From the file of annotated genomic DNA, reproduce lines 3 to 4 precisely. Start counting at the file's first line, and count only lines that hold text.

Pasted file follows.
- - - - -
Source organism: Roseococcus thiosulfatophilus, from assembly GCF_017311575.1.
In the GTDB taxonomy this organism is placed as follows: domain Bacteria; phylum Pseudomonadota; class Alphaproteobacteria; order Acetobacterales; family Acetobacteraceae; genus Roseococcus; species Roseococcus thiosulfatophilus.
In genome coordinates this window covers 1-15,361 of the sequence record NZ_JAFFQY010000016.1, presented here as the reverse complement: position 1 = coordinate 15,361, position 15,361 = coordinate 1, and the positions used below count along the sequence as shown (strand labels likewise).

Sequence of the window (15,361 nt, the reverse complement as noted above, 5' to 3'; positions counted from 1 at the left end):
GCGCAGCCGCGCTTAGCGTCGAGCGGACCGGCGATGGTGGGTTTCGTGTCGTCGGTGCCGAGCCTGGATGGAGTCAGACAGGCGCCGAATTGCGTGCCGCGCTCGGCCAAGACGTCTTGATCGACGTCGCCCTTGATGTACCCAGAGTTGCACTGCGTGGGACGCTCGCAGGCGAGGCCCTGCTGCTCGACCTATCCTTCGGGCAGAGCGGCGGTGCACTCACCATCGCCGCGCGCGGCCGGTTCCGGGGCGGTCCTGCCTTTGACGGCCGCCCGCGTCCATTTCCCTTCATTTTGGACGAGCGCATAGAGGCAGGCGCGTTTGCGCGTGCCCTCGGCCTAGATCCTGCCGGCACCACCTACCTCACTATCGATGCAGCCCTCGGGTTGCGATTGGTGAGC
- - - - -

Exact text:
In genome coordinates this window covers 1-15,361 of the sequence record NZ_JAFFQY010000016.1, presented here as the reverse complement: position 1 = coordinate 15,361, position 15,361 = coordinate 1, and the positions used below count along the sequence as shown (strand labels likewise).

Sequence of the window (15,361 nt, the reverse complement as noted above, 5' to 3'; positions counted from 1 at the left end):